An aggravating disadvantage of square as well as hexagonal cutting inserts is, however, that the corner angle at each active working corner becomes moderate. Thus, in square cutting inserts, the corner angle is 90° and in the hexagonal cutting inserts of the type TRIGON, the corner angle is even smaller. This means that the active corner becomes considerably acute, whereby the corner portion of the cutting insert risks to be broken up if it is submitted to considerable forces during operation.
U.S. Pat. Nos. 3,497,933, 4,954,021 and 4,966,500 show different embodiments of cutting inserts having a generally octagonal basic shape; i.e. cutting inserts which in one way or the other way have eight edges.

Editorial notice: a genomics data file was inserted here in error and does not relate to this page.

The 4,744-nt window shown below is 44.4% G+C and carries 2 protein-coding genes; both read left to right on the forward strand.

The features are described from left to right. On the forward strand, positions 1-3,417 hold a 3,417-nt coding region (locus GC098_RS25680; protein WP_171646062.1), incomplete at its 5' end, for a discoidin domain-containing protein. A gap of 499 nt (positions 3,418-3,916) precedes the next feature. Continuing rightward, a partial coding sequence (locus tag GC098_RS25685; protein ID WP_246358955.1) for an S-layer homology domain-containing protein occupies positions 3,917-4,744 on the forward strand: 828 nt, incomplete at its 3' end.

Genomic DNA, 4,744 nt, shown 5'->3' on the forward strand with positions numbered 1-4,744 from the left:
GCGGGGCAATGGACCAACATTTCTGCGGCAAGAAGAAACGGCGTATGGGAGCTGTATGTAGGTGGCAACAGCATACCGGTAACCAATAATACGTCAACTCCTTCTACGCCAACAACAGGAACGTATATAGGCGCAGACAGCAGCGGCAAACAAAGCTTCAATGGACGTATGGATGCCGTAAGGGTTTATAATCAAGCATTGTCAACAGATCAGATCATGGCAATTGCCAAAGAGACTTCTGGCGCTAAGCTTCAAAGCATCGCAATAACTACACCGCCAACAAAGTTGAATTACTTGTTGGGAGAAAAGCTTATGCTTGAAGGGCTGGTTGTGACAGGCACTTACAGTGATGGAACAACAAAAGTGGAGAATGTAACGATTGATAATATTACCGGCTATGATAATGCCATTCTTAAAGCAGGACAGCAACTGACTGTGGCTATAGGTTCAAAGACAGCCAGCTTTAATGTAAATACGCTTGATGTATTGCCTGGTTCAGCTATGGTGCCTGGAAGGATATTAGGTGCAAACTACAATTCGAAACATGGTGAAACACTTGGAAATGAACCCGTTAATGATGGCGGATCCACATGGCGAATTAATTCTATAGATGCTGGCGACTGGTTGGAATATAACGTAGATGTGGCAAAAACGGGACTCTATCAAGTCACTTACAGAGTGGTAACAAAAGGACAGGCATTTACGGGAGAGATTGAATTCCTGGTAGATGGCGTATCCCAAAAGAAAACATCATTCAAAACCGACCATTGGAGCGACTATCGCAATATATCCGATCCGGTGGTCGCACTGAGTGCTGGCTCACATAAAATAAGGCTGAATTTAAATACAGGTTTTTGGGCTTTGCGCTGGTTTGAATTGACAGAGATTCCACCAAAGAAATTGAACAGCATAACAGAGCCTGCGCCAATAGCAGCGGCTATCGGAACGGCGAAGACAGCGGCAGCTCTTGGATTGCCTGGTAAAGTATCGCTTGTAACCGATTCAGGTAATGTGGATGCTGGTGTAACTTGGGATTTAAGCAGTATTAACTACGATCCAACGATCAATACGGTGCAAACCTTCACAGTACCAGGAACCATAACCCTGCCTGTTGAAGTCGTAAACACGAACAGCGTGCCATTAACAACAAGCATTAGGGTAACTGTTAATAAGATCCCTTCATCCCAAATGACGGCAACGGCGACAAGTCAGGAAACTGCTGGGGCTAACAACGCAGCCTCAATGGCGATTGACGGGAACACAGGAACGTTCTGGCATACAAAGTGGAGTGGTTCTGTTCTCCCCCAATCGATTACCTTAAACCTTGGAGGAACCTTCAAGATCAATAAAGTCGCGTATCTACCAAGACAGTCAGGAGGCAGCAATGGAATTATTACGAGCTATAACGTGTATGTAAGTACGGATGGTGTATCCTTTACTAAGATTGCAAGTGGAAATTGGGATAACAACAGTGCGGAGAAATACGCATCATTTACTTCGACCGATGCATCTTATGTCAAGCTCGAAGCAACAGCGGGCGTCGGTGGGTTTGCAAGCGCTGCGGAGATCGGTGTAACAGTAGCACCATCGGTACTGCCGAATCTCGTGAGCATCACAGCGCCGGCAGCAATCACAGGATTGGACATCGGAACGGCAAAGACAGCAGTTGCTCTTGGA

The present invention aims at obviating the above-mentioned inconveniences of previously known combination cutting inserts and at providing an improved cutting insert. Therefore, a primary object of the invention is to provide a cutting insert, which may be formed with a large number of cutting edges adjacent to active corners of a strong and robust character, and that in spite of this should be able to be fixed in a steady and reliable way in a corresponding insert seat. Although the cutting insert according to the invention should be able to be used for a wide variety of tools for chip removing machining, such as turning tools, the insert is primarily intended for milling tools, in particular face mills and side-milling cutters, regardless whether these for the mounting of the cutting inserts make use of cassettes or not. In a particular aspect, the invention aims at providing a cutting insert which is optimized for milling tools of the type that is either right-hand cutting or left-hand cutting, the purpose being to bring about the largest feasible number of useful strong cutting edges for either of these two working cases. In another aspect, the invention aims at providing a cutting insert which is “neutral,” to the extent that one and the same cutting insert should be able to be used for either right-hand cutting working or left-hand cutting working; all with the purpose of obviating the need of separate stock-keeping and distribution of two different types of cutting inserts. Another aim of the invention is to create a cutting insert, which may be manufactured in a simple way, above all in respect of the ability to release from a mold after molding. Another aim is to create a cutting insert which may be formed with an aperture intended for a fixing screw, which aperture has a diameter which is large in relation to the dimension of the cutting insert, the outermost aim being to enable manufacture of small cutting inserts with many cutting edges which may be fixed by means of simple, conventional fixing screws.